Black Rockcod, Epinephelus daemelii (Günther 1876)

Other Names: Black Cod, Black Rock Cod, Saddled Cod, Saddled Rock-cod, Saddletail Cod, Saddletail Grouper, Saddle-tailed grouper, Southern Rockcod, Spotted Black Grouper

Black Rockcod, Epinephelus daemelii. Source: Dave Harasti / License: All rights reserved


A large cod with a variable colour pattern ranging from uniform dark greyish-black, to a blotched or banded pattern. Juveniles and subadults have a black blotch or 'saddle' on the upper tail base and 5 dark diagonal greyish to black bands that fade with growth. Individuals in clear waters tend to be banded, whereas those in estuaries are usually darker.

Once widespread along the New South Wales coast, Black Rockcod populations declined from the 1950s until the later 1970s due to heavy targeting by spearfishers.

Great video of Black Rockcod in the Port Stephens-Great Lakes Marine Park.

Video of Black Rockcod in New South Wales.

Video of young black cod in rock pools along the coast, including Port Stephens in New South Wales – home to the state’s largest population.

Video of a Black Rockcod at Fish Rock, South West Rocks, New South Wales.

Video of two large Black Rockcods (aka Spotted Black Grouper) at West Macauley Island, Kermadec Islands, New Zealand.

Large Black Rockcods (aka Spotted Black Grouper) in the Kermadec Islands.

Cite this page as:
Bray, D.J. 2020, Epinephelus daemelii in Fishes of Australia, accessed 23 Jul 2024,

Black Rockcod, Epinephelus daemelii (Günther 1876)

More Info


Found in warm temperate to temperate waters of south-eastern Australia, from southern Queensland to Mallacoota, Victoria (rarely further westwards), Tasman Sea islands and seamounts – Norfolk Island, Elizabeth and Middleton Reefs, Lord Howe Island, to New Zealand – the Kermadec Islands, the North Island and the Poor Knights Islands. Depth range 1-50 m.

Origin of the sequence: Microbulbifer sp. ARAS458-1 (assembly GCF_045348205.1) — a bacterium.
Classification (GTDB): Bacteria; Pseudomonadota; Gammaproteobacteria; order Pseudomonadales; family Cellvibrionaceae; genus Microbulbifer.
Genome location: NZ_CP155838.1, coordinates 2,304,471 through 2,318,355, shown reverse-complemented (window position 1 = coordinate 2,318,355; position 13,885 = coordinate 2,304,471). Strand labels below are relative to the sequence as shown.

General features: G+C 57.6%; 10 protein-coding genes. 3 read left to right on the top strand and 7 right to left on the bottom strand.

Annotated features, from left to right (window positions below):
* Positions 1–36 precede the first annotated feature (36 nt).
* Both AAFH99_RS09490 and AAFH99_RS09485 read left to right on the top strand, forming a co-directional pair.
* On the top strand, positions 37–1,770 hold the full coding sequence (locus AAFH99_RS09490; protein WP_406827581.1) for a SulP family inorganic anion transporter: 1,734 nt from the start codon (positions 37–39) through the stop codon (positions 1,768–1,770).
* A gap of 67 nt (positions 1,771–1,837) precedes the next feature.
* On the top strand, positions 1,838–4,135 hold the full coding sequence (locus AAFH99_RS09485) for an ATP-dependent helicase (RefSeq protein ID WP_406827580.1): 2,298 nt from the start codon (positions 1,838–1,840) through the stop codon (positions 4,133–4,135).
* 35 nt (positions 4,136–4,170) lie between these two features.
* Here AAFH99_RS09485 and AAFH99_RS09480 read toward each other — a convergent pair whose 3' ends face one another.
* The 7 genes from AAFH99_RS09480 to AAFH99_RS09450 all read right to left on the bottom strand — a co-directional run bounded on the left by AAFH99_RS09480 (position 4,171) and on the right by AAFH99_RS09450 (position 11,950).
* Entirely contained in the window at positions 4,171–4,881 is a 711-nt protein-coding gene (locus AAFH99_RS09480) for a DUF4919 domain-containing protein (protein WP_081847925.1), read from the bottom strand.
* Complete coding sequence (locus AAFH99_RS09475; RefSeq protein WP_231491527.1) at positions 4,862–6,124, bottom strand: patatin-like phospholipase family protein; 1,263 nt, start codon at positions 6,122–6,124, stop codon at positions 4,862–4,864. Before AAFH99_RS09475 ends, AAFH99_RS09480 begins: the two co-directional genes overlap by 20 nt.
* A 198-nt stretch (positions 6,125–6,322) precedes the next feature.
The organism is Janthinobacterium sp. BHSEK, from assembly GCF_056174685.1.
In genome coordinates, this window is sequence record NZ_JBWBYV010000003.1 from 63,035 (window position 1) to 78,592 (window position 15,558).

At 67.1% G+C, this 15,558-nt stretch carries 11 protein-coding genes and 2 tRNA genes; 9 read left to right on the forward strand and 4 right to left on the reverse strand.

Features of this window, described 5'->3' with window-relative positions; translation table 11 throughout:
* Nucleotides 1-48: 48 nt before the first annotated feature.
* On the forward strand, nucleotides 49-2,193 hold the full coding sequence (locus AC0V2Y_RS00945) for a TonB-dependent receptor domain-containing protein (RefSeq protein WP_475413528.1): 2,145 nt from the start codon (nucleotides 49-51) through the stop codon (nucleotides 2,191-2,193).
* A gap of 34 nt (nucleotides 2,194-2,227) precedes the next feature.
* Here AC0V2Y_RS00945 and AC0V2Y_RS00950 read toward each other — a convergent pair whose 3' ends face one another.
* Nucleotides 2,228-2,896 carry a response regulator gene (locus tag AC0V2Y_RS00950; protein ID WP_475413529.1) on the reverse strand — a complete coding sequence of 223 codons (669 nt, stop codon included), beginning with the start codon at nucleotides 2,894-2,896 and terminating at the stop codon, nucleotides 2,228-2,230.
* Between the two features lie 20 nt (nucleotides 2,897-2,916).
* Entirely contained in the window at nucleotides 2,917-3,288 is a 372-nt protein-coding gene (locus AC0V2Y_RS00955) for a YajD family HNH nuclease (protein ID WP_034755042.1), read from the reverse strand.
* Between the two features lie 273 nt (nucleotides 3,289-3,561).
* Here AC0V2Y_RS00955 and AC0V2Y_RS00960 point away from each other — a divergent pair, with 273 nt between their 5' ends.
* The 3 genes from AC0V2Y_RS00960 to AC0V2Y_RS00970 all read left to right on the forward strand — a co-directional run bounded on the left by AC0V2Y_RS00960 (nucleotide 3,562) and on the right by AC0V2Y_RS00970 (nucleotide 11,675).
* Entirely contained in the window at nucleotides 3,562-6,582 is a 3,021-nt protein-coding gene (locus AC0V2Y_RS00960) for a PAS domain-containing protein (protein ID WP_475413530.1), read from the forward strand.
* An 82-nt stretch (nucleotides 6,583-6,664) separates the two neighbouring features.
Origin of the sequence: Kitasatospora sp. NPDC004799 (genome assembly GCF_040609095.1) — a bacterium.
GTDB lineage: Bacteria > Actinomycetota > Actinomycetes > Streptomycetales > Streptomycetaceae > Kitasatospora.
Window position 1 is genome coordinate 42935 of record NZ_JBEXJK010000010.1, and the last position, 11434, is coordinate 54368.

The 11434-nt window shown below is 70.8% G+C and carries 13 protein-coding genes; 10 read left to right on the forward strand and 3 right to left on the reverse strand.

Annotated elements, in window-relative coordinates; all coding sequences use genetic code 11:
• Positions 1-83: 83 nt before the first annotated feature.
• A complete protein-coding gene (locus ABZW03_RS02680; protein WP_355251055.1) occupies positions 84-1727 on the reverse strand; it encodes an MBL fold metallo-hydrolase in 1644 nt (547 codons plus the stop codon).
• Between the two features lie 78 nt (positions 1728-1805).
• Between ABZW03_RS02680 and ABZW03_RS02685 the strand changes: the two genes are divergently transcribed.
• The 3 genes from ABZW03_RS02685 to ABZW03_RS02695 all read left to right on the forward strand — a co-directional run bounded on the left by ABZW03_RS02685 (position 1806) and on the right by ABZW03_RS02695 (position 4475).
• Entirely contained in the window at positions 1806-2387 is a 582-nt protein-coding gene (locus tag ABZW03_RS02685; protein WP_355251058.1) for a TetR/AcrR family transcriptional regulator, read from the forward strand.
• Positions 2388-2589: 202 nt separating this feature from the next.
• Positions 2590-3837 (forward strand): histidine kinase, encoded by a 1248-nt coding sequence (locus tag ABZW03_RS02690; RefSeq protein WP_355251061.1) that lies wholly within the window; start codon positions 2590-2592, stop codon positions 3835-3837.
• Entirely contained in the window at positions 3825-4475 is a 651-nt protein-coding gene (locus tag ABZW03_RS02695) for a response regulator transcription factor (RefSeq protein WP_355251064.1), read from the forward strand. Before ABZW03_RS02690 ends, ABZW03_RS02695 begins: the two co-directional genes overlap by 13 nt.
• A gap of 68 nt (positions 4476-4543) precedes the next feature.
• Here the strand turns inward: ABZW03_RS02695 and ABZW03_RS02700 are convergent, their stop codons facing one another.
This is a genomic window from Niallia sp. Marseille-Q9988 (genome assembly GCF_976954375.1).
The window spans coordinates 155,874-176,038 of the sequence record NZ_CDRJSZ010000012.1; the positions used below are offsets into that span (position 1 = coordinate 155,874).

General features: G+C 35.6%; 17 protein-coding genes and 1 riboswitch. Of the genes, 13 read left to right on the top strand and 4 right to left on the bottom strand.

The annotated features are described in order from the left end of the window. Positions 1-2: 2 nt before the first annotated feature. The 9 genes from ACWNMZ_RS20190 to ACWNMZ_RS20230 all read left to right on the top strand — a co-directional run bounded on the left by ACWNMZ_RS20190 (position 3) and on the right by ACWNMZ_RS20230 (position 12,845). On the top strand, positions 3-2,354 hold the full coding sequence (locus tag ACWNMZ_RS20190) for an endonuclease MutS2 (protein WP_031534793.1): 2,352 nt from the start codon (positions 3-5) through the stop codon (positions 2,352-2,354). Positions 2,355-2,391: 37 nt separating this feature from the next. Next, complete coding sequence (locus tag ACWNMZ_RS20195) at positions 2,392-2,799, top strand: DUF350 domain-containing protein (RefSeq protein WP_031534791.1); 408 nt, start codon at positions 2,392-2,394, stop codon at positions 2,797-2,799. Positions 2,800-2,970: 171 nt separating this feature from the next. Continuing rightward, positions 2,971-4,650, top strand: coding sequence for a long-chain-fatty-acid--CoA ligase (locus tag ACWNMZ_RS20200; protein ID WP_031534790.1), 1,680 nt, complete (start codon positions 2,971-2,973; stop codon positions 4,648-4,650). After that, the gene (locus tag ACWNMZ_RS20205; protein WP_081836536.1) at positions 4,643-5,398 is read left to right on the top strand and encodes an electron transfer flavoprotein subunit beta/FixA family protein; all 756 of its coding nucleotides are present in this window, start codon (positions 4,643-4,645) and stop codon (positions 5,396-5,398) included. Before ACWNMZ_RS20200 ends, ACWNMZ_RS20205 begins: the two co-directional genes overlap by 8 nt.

Inhabits caves, gutters and crevices usually to depths of 50 m, although individuals have been collected from below 100 m. Juveniles are found inshore, often in coastal rockpools and estuaries.

Black Rockcod are very territorial and individuals have relatively small home ranges. Smaller individuals are regularly seen in caves and gutters around Lord Howe Island.


Large individuals over a length of 50 cm have distinct canine teeth on both sides of the upper and lower jaws. 


Grows to about 1.6 m and a weight of 81 kg in Australian waters, and to about 2 m in New Zealand.


Highly variable in colour, and able to rapidly change from a uniform dark greyish-black to a blotched or banded pattern. Young fish usually have a distinct black spot or saddle on the upper tail base, and five sloping greyish to black bars which break up and fade towards the belly. Fish in estuaries are uniformly dark, whereas those on coastal reefs are usually banded.


Carnivore - adults feed on fishes, crustaceans and molluscs such as cuttlefish and octopus. Juveniles reportedly feed on crabs and small fishes.


Like many groupers (family Serranidae), the Black Rockcod is a protogynous hermaphrodite, meaning that individuals change sex from females to males during their life cycle. In New Zealand, females change sex at 100 to 110 cm in length.


Once common in New South Wales, including the Sydney region, the Black Rockcod was considered a valuable food fish. Declining numbers due to angling and spearfishing resulted in protection of the Black Rockcod. It is illegal to sell the species in New South Wales.


IUCN Red List: Near Threatened
EPBC Act 1999: Vulnerable
NSW: Vulnerable (NSW Fisheries Management Act 1994 - August 2013 list)

In the past, Black Rockcod were heavily targeted by anglers and spearfishers, resulting in the decline of this speciesand its 1983 protection in New South Wales waters. 
A recent study (Harasti & Malcolm 2013) found that numbers of Black Rockcod remain low despite being protected for about 30 years in New South Wales.
Roughley (1916) reported that “at one time it was fairly plentiful in the vicinity of Port Jackson, but has become very scarce in recent years, owing to the havoc wrought by fishermen…”


Black Rockcod are secretive and usually retreat into caves and crevices when approached. 

Similar Species


Species Citation

Serranus daemelii Günther, 1876, Ann. Mag. Nat. Hist. 4 17(43): 391. Type locality: Sydney, Australia.


Bray, D.J. 2020


Australian Faunal Directory

Black Rockcod, Epinephelus daemelii (Günther 1876)


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Quick Facts

CAAB Code:37311077


Conservation:EPBC Act Vulnerable; IUCN Near Threatened

Depth:3-50 m

Habitat:Reef associated

Max Size:200 cm TL; 68 kg

Species Image Gallery

Species Maps

CAAB distribution map